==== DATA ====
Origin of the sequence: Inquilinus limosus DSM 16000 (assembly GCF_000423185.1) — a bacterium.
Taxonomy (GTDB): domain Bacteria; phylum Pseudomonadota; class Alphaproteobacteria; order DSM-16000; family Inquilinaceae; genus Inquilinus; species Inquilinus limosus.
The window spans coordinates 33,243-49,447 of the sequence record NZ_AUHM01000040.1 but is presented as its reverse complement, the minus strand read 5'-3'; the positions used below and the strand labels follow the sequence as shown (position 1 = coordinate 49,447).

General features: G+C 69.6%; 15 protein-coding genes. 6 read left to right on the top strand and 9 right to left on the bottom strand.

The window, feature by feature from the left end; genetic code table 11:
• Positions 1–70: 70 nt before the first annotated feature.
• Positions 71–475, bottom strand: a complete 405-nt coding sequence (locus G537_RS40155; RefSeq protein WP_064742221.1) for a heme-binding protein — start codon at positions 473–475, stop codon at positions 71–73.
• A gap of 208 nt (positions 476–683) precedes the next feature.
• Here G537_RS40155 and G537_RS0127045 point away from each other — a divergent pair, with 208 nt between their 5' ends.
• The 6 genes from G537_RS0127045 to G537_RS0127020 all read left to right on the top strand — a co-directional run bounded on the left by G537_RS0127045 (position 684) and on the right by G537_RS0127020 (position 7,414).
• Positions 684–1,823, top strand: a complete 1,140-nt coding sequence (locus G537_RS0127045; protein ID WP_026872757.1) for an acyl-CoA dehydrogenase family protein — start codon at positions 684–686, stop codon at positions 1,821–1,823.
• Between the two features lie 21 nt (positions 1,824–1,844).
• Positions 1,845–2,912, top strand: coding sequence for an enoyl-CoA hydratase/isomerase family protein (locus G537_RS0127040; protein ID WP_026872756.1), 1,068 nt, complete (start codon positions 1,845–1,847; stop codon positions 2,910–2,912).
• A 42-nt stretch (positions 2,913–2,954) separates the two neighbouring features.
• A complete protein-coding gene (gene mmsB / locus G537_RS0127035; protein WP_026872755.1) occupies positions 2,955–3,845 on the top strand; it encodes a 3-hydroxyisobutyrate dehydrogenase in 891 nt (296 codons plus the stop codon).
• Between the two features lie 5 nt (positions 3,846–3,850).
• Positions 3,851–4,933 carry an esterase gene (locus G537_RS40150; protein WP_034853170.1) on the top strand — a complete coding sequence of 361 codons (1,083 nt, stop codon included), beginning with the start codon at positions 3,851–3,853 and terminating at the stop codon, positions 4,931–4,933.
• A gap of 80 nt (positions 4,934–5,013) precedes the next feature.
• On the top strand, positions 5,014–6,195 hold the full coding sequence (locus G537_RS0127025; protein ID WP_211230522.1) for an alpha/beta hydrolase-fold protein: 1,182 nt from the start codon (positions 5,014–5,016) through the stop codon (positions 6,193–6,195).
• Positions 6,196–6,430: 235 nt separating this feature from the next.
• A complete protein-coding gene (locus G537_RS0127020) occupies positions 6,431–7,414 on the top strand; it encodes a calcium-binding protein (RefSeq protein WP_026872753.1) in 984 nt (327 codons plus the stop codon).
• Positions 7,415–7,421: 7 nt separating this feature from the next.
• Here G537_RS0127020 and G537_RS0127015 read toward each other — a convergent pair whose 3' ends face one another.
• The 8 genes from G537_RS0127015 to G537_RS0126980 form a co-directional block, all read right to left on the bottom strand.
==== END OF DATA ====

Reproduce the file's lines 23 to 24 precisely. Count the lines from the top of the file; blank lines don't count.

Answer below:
• Here G537_RS0127020 and G537_RS0127015 read toward each other — a convergent pair whose 3' ends face one another.
• The 8 genes from G537_RS0127015 to G537_RS0126980 form a co-directional block, all read right to left on the bottom strand.